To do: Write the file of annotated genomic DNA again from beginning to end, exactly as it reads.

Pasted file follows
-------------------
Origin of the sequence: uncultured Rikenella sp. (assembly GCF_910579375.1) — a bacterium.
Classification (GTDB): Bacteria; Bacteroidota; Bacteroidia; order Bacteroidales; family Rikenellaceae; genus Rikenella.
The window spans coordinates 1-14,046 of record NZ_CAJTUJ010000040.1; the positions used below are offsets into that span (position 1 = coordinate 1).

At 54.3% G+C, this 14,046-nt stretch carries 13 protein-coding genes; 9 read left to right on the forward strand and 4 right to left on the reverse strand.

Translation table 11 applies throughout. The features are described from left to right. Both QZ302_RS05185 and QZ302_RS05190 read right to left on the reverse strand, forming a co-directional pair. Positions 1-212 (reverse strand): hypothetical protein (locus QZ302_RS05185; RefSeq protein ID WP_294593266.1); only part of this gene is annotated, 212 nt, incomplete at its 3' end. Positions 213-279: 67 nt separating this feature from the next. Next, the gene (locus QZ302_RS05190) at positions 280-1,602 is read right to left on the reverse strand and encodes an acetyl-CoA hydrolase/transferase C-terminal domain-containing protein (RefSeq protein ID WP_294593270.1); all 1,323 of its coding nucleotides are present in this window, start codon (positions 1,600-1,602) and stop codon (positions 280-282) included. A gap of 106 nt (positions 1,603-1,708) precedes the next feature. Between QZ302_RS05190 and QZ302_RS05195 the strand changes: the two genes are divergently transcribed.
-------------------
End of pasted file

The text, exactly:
Origin of the sequence: uncultured Rikenella sp. (assembly GCF_910579375.1) — a bacterium.
Classification (GTDB): Bacteria; Bacteroidota; Bacteroidia; order Bacteroidales; family Rikenellaceae; genus Rikenella.
The window spans coordinates 1-14,046 of record NZ_CAJTUJ010000040.1; the positions used below are offsets into that span (position 1 = coordinate 1).

At 54.3% G+C, this 14,046-nt stretch carries 13 protein-coding genes; 9 read left to right on the forward strand and 4 right to left on the reverse strand.

Translation table 11 applies throughout. The features are described from left to right. Both QZ302_RS05185 and QZ302_RS05190 read right to left on the reverse strand, forming a co-directional pair. Positions 1-212 (reverse strand): hypothetical protein (locus QZ302_RS05185; RefSeq protein ID WP_294593266.1); only part of this gene is annotated, 212 nt, incomplete at its 3' end. Positions 213-279: 67 nt separating this feature from the next. Next, the gene (locus QZ302_RS05190) at positions 280-1,602 is read right to left on the reverse strand and encodes an acetyl-CoA hydrolase/transferase C-terminal domain-containing protein (RefSeq protein ID WP_294593270.1); all 1,323 of its coding nucleotides are present in this window, start codon (positions 1,600-1,602) and stop codon (positions 280-282) included. A gap of 106 nt (positions 1,603-1,708) precedes the next feature. Between QZ302_RS05190 and QZ302_RS05195 the strand changes: the two genes are divergently transcribed.